What do you think are the most important skills for someone in your role to have?


The world of ecology and environmental management is vast – there is a huge amount to know. So whilst it’s key to know the basics, you also need to have a strong, professional and dedicated technical team in place, and have a good network of contacts. There’s also a balance you need to achieve between being able to get stuck in to the detail of something and equally being able to think big picture and long term. In this industry, with issues like climate change on the horizon, that’s even more critical.

Describe the aspects of your job you find particularly rewarding and those you find challenging?

For me, it’s hugely rewarding to know and see how you’ve made a positive difference to the world around you. That’s what gets me excited. I also find the people engagement and development side of my role hugely rewarding. Seeing the professionals you’ve recruited, developed or mentored grow personally and professionally in their field is fantastic – as is seeing the impact of environmental activities with schools. That’s where our future leaders, scientists, ecologists are developing, after all. What can be challenging is the complexity of delivering environmental activity in a vast and complex business – but equally that’s also part of the appeal. As individuals and as a team, we also have a huge range of ideas for environmental projects or programmes, but limited capacity or resource so you have to prioritise – really focus on the things that will make a difference.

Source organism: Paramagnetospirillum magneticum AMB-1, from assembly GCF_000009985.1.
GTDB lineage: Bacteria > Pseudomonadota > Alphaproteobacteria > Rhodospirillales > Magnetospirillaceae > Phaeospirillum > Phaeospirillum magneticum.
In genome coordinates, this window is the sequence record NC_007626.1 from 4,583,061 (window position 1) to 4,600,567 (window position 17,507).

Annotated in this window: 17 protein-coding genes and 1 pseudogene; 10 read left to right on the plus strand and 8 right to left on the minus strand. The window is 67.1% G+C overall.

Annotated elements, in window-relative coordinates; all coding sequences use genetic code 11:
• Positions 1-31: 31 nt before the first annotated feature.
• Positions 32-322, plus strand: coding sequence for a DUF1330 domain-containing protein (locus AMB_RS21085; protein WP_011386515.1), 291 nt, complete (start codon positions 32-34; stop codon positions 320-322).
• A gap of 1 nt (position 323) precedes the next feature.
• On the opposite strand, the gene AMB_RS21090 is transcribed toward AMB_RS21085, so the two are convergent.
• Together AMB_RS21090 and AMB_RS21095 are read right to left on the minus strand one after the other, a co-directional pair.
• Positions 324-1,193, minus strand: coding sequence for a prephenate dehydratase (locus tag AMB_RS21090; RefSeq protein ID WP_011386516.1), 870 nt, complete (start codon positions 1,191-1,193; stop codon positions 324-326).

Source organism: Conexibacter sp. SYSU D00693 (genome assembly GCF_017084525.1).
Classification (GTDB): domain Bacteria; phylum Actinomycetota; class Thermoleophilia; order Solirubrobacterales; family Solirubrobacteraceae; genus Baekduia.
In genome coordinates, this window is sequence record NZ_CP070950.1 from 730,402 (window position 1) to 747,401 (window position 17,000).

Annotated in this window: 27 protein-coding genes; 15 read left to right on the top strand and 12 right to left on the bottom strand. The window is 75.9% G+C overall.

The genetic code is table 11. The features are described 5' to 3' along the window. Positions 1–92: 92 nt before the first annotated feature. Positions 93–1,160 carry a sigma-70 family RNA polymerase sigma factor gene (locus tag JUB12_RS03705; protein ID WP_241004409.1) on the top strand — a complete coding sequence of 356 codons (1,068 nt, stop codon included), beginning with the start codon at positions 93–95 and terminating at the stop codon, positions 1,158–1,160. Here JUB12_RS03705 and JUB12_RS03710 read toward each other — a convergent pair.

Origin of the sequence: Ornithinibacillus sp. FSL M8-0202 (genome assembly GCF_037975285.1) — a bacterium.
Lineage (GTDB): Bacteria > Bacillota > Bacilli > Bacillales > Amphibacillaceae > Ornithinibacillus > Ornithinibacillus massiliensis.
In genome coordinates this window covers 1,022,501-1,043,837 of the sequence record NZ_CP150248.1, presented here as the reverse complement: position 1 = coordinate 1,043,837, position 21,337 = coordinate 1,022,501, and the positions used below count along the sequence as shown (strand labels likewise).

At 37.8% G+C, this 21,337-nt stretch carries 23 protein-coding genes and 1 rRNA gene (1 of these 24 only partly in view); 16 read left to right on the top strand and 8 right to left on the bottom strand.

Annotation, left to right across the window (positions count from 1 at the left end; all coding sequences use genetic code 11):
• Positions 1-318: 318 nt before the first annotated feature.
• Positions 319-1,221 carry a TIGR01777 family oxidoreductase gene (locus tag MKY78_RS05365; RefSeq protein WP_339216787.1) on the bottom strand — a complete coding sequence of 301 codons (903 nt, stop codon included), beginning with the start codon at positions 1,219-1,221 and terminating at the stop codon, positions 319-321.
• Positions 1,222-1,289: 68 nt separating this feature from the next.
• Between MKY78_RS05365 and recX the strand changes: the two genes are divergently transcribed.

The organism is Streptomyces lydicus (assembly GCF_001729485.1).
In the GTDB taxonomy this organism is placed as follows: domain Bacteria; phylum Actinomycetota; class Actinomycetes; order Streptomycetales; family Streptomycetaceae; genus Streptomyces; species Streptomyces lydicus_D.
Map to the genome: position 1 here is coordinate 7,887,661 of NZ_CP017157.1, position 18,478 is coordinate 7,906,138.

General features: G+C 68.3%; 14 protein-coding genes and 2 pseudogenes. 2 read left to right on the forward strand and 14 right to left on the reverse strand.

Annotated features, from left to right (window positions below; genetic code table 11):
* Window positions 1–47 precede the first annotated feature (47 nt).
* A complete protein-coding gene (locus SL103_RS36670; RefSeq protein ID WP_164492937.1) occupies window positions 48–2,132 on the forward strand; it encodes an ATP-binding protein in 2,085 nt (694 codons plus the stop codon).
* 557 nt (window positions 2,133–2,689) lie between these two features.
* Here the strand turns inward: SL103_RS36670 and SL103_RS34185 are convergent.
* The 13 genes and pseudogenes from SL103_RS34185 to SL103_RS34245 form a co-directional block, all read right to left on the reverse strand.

Describe your career progression so far and any plans you have for the future

I started as a volunteer with Surrey Wildlife Trust, soon becoming a paid member of staff there (Planning and Conservation Officer). From there, I moved to Babtie (now Jacobs) as an Ecologist where I had three ‘hats’ – commercial ecological consultant, Local Authority ecologist in Berkshire, and a part-time secondment as Planning Officer to the Fisheries and Ecology team of the Environment Agency. After three years, I moved to Thames Water where I stayed for just under 12 years in a variety of environmental and sustainability roles – tackling everything from EIA, conservation land management, archaeology, water efficiency, Corporate Responsibility reporting, 25-year strategy development, environmental regulation and more. From there, I moved to my current employer, EDF Energy. For the future, what motivates me is making a positive difference to the world around me. With climate change and environmental protection still some of the most pressing global challenges, there’s clearly much more to do here!

What one piece of advice would you give to someone seeking a career in the sector?

Academic achievement is important but so is experience – always give volunteering a go to build your skills, experience and network of contacts. It’s how I started and two of my former fellow volunteers at Surrey Wildlife Trust are now CEOs of their own Wildlife Trusts so absolutely go for it!